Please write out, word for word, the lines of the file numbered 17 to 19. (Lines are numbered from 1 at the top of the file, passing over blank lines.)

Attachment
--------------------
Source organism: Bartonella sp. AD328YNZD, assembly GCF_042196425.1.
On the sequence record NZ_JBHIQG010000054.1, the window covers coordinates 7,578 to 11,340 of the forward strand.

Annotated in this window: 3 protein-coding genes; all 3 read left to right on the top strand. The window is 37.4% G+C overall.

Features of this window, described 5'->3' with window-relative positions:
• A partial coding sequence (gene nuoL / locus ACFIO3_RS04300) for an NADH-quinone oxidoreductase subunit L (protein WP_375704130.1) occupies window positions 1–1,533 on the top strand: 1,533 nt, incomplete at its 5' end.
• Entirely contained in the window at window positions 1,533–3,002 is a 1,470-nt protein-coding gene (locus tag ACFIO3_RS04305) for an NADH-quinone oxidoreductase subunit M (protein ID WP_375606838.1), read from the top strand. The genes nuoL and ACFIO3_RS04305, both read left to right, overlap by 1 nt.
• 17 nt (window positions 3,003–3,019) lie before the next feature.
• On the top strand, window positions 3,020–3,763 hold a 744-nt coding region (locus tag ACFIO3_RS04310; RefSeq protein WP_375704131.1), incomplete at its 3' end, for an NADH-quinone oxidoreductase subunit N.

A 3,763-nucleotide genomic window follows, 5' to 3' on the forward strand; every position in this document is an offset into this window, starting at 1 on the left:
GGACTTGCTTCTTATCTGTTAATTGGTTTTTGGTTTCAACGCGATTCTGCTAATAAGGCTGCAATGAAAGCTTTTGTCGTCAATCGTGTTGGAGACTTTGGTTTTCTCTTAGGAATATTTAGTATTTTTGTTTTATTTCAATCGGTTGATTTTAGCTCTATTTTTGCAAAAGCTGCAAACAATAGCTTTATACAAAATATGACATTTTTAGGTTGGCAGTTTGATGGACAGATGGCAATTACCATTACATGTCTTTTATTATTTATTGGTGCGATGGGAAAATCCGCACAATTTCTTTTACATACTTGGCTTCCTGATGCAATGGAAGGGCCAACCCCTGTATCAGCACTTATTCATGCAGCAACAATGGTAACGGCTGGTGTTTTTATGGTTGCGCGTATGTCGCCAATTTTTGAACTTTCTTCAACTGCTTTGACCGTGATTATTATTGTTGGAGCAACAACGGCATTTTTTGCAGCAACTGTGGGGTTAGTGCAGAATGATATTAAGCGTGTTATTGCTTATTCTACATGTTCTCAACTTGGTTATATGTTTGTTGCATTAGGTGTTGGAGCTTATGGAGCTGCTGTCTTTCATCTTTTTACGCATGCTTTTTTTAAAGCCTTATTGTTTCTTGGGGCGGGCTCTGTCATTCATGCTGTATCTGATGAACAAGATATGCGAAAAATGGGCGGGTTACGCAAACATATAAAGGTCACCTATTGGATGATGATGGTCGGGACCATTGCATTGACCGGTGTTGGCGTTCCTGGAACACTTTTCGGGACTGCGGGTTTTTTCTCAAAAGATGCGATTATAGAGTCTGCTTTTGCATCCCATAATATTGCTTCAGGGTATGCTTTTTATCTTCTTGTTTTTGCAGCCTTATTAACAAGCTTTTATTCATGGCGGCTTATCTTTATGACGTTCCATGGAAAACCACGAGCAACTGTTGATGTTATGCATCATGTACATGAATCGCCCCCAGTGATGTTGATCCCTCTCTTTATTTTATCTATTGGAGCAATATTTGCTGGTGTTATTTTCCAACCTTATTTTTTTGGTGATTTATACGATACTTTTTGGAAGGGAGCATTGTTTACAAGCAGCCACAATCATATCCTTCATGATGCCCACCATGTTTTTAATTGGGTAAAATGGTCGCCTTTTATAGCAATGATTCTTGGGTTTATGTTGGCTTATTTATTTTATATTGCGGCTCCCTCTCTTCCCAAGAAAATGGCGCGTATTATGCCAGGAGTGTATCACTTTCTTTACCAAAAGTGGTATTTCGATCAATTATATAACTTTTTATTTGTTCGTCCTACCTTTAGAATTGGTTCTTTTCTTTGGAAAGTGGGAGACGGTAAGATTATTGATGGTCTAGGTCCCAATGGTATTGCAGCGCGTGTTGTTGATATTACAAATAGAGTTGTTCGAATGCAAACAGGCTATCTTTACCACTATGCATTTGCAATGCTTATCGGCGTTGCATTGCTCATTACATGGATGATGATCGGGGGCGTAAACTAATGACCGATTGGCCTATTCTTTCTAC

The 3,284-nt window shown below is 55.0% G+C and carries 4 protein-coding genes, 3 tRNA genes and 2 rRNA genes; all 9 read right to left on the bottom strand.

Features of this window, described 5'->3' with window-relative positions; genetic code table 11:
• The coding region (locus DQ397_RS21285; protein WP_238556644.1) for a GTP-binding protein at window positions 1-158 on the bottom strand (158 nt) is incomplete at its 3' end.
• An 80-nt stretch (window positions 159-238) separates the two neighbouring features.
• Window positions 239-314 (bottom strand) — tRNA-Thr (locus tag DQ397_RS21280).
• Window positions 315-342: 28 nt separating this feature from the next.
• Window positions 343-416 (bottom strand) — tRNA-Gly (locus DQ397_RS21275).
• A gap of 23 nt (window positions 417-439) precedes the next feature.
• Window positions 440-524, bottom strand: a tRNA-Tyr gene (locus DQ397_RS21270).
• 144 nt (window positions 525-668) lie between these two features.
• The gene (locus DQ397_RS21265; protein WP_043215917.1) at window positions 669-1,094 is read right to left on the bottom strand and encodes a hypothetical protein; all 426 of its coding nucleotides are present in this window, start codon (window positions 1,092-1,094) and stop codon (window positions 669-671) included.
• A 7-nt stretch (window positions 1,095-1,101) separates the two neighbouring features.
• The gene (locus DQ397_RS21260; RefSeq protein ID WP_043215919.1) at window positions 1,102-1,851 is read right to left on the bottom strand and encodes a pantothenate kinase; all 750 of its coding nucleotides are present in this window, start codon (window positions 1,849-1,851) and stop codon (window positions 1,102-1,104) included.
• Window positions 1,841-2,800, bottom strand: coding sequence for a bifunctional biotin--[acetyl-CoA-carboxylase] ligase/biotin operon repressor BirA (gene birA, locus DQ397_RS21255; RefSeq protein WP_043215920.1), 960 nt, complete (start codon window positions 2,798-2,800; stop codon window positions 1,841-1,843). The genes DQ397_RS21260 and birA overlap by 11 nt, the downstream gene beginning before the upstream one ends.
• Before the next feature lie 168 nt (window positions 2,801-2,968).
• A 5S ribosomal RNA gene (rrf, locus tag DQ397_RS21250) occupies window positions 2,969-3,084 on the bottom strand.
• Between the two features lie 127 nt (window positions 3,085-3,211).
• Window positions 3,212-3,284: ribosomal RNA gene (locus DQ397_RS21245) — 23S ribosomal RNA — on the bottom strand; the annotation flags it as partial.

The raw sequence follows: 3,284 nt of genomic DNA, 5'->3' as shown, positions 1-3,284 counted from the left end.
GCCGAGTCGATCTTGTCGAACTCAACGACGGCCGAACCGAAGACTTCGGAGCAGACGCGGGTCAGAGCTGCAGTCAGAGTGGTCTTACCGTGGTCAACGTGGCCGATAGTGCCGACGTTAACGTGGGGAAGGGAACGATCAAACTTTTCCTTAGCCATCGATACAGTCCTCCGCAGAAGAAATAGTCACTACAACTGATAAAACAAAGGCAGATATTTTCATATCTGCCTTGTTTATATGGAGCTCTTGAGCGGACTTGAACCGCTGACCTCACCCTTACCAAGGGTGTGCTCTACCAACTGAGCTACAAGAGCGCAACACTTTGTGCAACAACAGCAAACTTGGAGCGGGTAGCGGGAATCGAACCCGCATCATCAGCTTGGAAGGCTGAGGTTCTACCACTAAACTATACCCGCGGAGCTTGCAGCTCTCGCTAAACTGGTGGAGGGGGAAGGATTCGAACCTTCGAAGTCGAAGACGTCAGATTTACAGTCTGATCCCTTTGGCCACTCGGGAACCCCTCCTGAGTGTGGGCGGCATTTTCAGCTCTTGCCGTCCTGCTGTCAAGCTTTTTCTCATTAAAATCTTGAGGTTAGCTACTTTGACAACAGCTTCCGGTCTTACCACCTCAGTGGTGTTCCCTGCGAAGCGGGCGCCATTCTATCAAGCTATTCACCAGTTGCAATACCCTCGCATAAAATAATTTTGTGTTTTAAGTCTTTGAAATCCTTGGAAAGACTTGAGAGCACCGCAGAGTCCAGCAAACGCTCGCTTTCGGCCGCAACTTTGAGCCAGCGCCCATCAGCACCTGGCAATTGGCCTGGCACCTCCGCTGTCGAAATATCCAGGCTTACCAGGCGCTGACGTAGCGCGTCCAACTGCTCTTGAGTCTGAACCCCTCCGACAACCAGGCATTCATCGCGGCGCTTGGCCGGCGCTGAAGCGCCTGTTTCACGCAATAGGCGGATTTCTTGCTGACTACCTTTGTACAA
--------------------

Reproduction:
• Window positions 343-416 (bottom strand) — tRNA-Gly (locus DQ397_RS21275).
• A gap of 23 nt (window positions 417-439) precedes the next feature.
• Window positions 440-524, bottom strand: a tRNA-Tyr gene (locus DQ397_RS21270).